Froilan Grate, Asia Pacific Regional Coordinator, Global Alliance for Incinerator Alternatives, said:

“The recent brand audit is once again showing who the real polluters are. These companies are falling short of their promises, but we are not reducing our commitment to advocate for Zero Waste. At GAIA, we continue to work with organizations and communities with real lived experiences highlighting global south’s leadership in Zero Waste, and we will continue to include brand audits to keep top polluters accountable.”

Rosa Pritchard, Plastics Lawyer, ClientEarth (United Kingdom), said: 

“The world’s top plastic polluters have littered the planet with plastic waste – and marked it clearly with their name. Instead of truly deplastifying by eliminating single-use packaging and shifting to reuse and refill, they’re fixated on recycling – a completely inadequate response to the quantities of plastic these companies place on the market every single year. Consumers, shareholders, and NGOs are turning to litigation to jolt these companies out of their stupor on plastics, and legal cases have now been launched against companies across the plastics value chain. For these companies, the risk of litigation looms especially large: we know they are driving the plastics problem. We know the harms caused by plastic pollution and the plastics lifecycle. Lawsuits holding them accountable are just a matter of time.”

Young Grguras, Campaign Director, Post-Landfill Action Network (United States), said: 

“Coca-Cola and PepsiCo – the brands at the top of the list of the world’s worst polluters for five years in a row – are the same companies that colleges and universities welcome for exclusive multi-million dollar contracts to be the sole drink provider on their campuses. For years, these companies have tried to convince us that waste is an individual problem, but we know that this is not true. Students often find barriers to shifting their campuses to reuse in the form of lengthy legal contracts that rarely include any language on sustainability. Students and young people, using Brand Audit data, are leading a movement for more transparency, corporate responsibility, and climate accountability as we move towards waste elimination and true reuse systems.”



[1] BRANDED: Five Years of Holding Corporate Plastic Polluters Accountable, Brand Audit Report 2018-2022.

[2] UNEA 5.2 Mandate: End plastic pollution: Towards an international legally binding instrument. March 2022.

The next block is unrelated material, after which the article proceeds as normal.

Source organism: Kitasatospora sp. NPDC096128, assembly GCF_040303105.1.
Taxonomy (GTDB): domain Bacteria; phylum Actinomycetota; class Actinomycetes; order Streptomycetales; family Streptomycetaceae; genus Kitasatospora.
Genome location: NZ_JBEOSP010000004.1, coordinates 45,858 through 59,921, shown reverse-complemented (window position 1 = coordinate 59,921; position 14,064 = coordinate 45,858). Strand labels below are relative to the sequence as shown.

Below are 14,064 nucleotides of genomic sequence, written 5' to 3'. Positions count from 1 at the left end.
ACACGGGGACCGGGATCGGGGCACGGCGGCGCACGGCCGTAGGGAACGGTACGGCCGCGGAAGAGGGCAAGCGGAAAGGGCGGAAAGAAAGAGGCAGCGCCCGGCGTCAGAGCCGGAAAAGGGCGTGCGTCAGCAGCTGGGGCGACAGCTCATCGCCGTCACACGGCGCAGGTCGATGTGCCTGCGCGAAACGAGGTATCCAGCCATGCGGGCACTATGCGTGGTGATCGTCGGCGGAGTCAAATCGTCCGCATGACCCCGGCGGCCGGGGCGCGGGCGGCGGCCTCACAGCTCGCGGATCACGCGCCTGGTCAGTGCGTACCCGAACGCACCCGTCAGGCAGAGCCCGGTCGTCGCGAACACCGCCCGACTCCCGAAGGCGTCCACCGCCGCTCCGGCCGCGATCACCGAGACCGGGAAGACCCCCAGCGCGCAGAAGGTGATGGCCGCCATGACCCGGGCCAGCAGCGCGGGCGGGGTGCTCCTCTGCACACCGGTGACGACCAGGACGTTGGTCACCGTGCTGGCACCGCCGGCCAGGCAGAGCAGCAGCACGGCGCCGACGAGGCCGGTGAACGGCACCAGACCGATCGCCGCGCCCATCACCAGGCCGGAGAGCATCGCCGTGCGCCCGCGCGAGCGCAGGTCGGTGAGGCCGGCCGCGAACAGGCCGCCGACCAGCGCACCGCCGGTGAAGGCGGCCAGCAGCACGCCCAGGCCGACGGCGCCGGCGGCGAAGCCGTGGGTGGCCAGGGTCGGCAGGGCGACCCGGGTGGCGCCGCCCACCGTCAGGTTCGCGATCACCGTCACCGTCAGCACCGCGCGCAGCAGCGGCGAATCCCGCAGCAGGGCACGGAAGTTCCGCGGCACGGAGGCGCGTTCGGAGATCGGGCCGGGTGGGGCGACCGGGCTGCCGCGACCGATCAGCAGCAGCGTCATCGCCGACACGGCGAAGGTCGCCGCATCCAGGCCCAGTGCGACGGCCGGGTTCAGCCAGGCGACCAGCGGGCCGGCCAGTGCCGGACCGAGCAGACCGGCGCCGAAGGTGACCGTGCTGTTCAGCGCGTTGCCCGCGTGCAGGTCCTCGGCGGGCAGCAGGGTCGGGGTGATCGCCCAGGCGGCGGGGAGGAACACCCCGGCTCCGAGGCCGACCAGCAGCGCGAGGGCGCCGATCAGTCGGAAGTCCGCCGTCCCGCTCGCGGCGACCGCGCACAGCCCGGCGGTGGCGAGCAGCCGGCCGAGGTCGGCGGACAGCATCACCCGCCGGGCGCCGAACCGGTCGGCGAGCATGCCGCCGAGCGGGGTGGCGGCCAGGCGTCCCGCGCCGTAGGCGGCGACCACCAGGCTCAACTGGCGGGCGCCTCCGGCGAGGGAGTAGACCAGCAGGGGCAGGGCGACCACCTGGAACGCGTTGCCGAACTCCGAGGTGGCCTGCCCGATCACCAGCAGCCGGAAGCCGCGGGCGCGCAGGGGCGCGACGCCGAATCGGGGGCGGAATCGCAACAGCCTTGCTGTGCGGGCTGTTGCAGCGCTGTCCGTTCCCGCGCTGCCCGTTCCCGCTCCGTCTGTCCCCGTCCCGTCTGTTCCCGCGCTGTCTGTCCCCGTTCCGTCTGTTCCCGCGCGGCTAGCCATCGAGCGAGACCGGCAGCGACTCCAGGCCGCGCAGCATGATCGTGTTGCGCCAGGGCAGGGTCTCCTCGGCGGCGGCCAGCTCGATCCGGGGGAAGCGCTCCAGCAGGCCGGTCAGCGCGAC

[3] From 2018-2022, brand audits collected 85,035 Coca-Cola Company branded products. During the same time period, brand audits collected 50,558 PepsiCo branded products and 27,008 Nestlé branded products.

[4] In 2018, 3.64% of the total trash found was identified as a Coca-Cola product (9,300 items out of a total 255,429 plastics collected globally), compared with 7.32% of Coca-Cola branded waste in 2022 (31,457 items out of a total 429,994 plastics collected globally).

[5] The Coca-Cola Company used a total weight of 3 million metric tons of plastic packaging in 2019 and it increased to 3,224,000 metric tons of plastic packaging in 2022. Similarly, PepsiCo’s annual use increased from 2,300,000 million metric tons in 2019 to 2,500,000 in 2022. Unilever increased from 700,000 metric tons in 2019 to 714,000 metric tons in 2021, and Mars, Inc. increased from 200,000 metric tons in 2019 to 204,000 metric tons in 2021.(Source: The Global Commitment 2019 Progress ReportThe Global Commitment 2022 Progress Report)


  • A list of all the Global Day of Action efforts is available here.
  • Country-specific brand audit data is available here.

About the Global Plastics Treaty:

On March 2, 2022, the United Nations approved a landmark agreement to create the world’s first-ever global plastics pollution treaty, adopted upon the conclusion of the fifth session of the United Nations Environment Assembly (UNEA 5.2).

The mandate, titled “End plastic pollution: Towards an international legally binding instrument,” sets the stage for governments to negotiate a comprehensive and legally binding treaty that will cover measures along the entire life cycle of plastic. In addition, the mandate will serve to guide the development of the treaty itself, which an International Negotiating Committee (INC) will be tasked with drafting by the end of 2024.

The first Intergovernmental Negotiation Committee meeting will take place in Punta del Este, Uruguay, from November 28th to December 2nd. Dozens of BFFP members are expected to attend the meeting.

About BFFP — #BreakFreeFromPlastic is a global movement envisioning a future free from plastic pollution. Since its launch in 2016, more than 2,700 organizations and 11,000 individual supporters from across the world have joined the movement to demand massive reductions in single-use plastics and push for lasting solutions to the plastic pollution crisis. BFFP member organizations and individuals share the values of environmental protection and social justice and work together through a holistic approach to bring about systemic change. This means tackling plastic pollution across the whole plastics value chain – from extraction to disposal – focusing on prevention rather than cure and providing effective solutions.